Sources of oil consumed in USA during 2008. Image credit:USEIA, via LabelMyFuel.org
The press release of an investment firm called Growth Energy states that "...General Wesley Clark, Co-Chairman of Growth Energy, today called on the United States Congress and the White House to take action to dramatically enhance the market transparency of the nation's fuel supply by requiring a national standard of country of origin labeling (COOL) for fuel." Turns out Growth Energy an interest in corn-based ethanol. For the sake of discussion, let's assume this proposal flies. What would consumers see over and over? How would their buying habits be influenced?Canada is the largest "foreign" supplier of oil consumed in the USA, per the USEIA graphic shown, and is likely to grow in importance as a US supplier, now that the Alberta Clipper pipeline has been approved.
What US consumers would learn from "COOL" labeling is that their only chance to influence the market in a big way would be to always 'buy Canadian.' (After all, 10% ethanol is the standard formulation, regardless of where the oil comes from. Most consumers have no means to influence that number with their buying habits.)
From the press release, via Reuters:
The Label My Fuel initiative would create a COOL standard similar to requirements already in place for common consumer items, including apples, beef, cars and coffee. The goal is to help create consumer awareness of the costs and national security implications of the nation's addiction to foreign oil.
Clark also unveiled Growth Energy's labelmyfuel.com, which showcases the costs of American dependence on foreign oil, and serves to rally grassroots support for Congressional action on COOL for fuel legislation.
"America's dependence on foreign oil has a staggering impact on both our national and economic security. Supply disruptions and sudden price hikes have shocked the wallets and pocketbooks of everyday Americans one too many times.
"The American people deserve to know the truth about the hidden costs of oil: The neighborhood filling station doesn't pump neighborhood gas -- it pumps a product of foreign origin that costs consumers and taxpayers billions of dollars every year. It's past time for the American people to understand what our dependence on foreign oil costs our country and what they can do to help stop it."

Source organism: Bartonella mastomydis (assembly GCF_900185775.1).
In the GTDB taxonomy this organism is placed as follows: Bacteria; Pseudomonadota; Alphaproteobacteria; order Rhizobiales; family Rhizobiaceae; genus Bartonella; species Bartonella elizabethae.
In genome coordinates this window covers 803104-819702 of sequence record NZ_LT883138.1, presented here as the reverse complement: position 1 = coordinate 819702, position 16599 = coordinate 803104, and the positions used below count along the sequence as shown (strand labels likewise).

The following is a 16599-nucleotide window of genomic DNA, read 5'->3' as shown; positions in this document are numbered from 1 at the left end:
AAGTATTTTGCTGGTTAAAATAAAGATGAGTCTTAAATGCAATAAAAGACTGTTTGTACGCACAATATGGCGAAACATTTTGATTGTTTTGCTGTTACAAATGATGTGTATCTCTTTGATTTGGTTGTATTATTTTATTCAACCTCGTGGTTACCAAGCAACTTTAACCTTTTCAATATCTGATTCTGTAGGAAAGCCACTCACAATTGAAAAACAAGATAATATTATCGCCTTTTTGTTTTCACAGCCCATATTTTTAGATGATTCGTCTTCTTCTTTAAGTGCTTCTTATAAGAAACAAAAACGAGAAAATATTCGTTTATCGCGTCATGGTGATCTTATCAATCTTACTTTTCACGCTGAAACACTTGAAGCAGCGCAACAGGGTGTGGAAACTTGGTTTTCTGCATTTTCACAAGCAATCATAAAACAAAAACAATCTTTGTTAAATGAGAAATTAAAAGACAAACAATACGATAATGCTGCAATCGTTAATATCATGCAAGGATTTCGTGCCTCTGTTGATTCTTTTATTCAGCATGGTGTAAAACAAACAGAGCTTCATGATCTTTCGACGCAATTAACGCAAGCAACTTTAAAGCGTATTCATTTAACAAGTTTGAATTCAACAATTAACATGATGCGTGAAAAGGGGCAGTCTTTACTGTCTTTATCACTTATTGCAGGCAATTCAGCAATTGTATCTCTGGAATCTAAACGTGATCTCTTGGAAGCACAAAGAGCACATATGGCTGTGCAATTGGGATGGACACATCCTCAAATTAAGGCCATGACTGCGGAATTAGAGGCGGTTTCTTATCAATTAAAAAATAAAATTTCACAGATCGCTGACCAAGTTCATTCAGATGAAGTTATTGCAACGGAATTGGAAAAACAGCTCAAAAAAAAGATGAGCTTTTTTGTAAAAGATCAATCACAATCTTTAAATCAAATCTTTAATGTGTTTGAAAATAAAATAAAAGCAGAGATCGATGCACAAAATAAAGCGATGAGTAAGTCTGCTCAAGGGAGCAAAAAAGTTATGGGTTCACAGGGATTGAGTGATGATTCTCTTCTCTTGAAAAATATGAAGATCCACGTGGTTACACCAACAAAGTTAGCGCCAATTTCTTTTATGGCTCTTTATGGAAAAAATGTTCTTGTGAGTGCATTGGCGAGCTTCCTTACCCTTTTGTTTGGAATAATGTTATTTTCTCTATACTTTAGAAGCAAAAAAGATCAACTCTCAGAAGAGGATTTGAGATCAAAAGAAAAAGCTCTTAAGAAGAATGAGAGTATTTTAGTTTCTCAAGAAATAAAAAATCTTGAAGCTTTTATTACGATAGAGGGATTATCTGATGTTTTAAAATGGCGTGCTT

Conclusions: "COOL" is totally un-cool - untreehugger to the max - unless we admit Canada to be American, which it is because we share a continent called North America. Investment firms steering national energy policy - no thanks for that.
Update: You asked for further explanation of my intent; so here goes.
Consider all of the countries named on that pie chart. Then, imagine yourself as an "average" US consumer - this means there's a roughly 12% chance that you are functionally illiterate and a much higher chance that you know absolutely nothing about the politics and policies of many of those nations - who's wanting to choose a gas station that is predominantly supplied by a country or two you are most comfortable with.
Canada, I'm saying, is a nation that you, the average guy, might know something about or have friends from. Odds are good you'll recall that Canada's been a steady US ally and frequent business partner and that Canada is the only nation with which we share the world's largest source of of fresh water, the Great Lakes.
On that basis, I'm saying Canadian gas will get strong US customer preference. For the others, I believe it's really going to be a random walk.
Restating somewhat, consumers will be fickle and volatile about their country peferences. If price is comparable, Canada will be the most likely tie-breaker. That drives the overall fuel market toward Alberta Tar Sands, which has a negative climate influence.
Hope this helps.